issue was released, Northwestern University Feinberg School of Medicine Dean
and Vice President of Medical Affairs Eric Neilson objected to the publication
of my essay. Absurdly, my essay was characterized as “pornographic.”
In response to this criticism, Atrium’s
editor-in-chief, Katie Watson, a faculty member in the Northwestern Medical
Humanities and Bioethics Program, decided to take the entire journal off line. She
told Dreger that she would not allow just one issue to be singled out for “special”
But Watson made no public
announcement that Atrium
had been taken off line. Now, 14 months later, Atrium
is back online as of May 19, 2015.
This is an important though belated
action and in no way diminishes the fact the Bad Girls issue of Atrium was
censored for over a year. During the 14 moths Atrium was censored Alice Dreger,
who repeatedly objected to the censorship, made the whole “Bad Girls” issue
available at her personal website: http://alicedreger.com/Bad_Girls
I will return to the core issue of censorship
shortly, but first some additional background is necessary. Prior to
publication, I asked people I respect to provide comments.
A good friend and a long-time-paralyzed guy
like me read a draft of my essay. When done, he burst out laughing and told me,
“I think some people are going to freak.” More than one colleague read
a draft of my essay and commented “Are you
sure you want to publish this? Parts of this are troubling.”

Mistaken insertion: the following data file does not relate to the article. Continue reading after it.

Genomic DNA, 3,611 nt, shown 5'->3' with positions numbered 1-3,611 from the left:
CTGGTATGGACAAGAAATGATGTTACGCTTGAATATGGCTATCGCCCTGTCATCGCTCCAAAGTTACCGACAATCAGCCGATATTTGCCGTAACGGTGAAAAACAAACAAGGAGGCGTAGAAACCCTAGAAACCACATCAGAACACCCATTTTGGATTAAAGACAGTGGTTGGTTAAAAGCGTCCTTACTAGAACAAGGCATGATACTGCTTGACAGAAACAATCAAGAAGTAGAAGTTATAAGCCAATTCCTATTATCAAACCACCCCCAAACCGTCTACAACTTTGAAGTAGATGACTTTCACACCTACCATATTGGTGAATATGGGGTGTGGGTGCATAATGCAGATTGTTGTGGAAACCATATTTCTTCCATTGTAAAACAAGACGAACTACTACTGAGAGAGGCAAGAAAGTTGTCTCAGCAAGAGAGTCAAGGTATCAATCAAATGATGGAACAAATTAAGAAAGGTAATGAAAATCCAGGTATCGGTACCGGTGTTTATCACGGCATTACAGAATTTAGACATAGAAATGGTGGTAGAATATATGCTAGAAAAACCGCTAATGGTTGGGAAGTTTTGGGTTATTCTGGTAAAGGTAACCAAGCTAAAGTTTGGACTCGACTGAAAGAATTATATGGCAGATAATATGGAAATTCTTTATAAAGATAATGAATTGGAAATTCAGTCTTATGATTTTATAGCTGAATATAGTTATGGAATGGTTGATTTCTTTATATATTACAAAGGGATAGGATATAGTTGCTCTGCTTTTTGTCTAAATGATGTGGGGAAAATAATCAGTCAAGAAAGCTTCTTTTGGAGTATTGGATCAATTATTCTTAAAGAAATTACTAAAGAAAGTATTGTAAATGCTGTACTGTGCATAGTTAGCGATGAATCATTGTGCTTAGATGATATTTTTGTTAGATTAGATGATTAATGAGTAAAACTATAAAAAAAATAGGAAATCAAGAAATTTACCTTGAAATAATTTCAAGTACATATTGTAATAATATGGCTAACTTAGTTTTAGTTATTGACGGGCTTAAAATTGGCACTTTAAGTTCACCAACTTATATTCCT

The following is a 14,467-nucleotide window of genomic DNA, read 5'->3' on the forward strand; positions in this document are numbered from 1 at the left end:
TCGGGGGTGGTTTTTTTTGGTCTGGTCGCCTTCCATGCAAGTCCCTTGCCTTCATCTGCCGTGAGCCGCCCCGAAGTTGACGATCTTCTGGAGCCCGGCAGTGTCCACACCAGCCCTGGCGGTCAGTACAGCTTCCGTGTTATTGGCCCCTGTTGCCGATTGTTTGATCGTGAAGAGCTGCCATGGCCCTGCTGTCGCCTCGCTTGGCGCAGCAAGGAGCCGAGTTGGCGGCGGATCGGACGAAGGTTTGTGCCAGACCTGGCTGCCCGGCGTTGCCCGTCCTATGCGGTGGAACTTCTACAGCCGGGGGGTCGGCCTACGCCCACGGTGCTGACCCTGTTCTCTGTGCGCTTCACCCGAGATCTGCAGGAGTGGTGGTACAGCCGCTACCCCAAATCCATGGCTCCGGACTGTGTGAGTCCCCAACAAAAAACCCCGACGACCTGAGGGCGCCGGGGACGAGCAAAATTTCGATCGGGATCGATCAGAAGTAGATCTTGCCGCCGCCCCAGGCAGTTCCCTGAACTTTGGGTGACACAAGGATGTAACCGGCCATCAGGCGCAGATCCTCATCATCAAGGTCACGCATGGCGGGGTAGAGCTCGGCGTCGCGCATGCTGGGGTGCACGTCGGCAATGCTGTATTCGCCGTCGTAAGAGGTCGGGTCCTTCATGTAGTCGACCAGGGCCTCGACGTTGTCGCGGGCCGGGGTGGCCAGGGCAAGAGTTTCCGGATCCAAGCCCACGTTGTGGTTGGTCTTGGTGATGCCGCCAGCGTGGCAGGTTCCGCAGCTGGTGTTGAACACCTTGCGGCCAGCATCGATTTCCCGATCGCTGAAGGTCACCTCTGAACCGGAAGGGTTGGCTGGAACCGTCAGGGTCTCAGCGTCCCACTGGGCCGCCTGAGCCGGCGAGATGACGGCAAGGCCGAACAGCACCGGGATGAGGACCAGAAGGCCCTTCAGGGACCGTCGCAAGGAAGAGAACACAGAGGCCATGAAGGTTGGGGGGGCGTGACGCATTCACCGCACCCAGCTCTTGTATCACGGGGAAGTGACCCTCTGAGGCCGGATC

I clearly underestimated the fierce response
my essay would prompt. In retrospect I should have discussed the history of
nursing and feminism. I did not do so because I felt it was beyond the scope of
While most people
liked what I wrote, a small number of scholars sent me scathing email. Two
Catholic bioethicists deemed me a misogynist and a liar. They published a blog
called “Blowing Up Bioethics: A Response to Atrium’s Bad Girls and Head Nurses.”
In this essay, they charged that “the
Head Nurses article perpetuates views of women, sexuality, and professionalism
that best serve male power, rather than the power of women.” They argued that
“the ‘bad girl’ theme of the Atrium issue allowed for an article that imported
expectations of female subservience.”
Initially, I was
taken aback by this gross mischaracterization of my essay, but the more I
pondered the vehemence of their reaction, the more I thought of an article I had
recently read in the Atlantic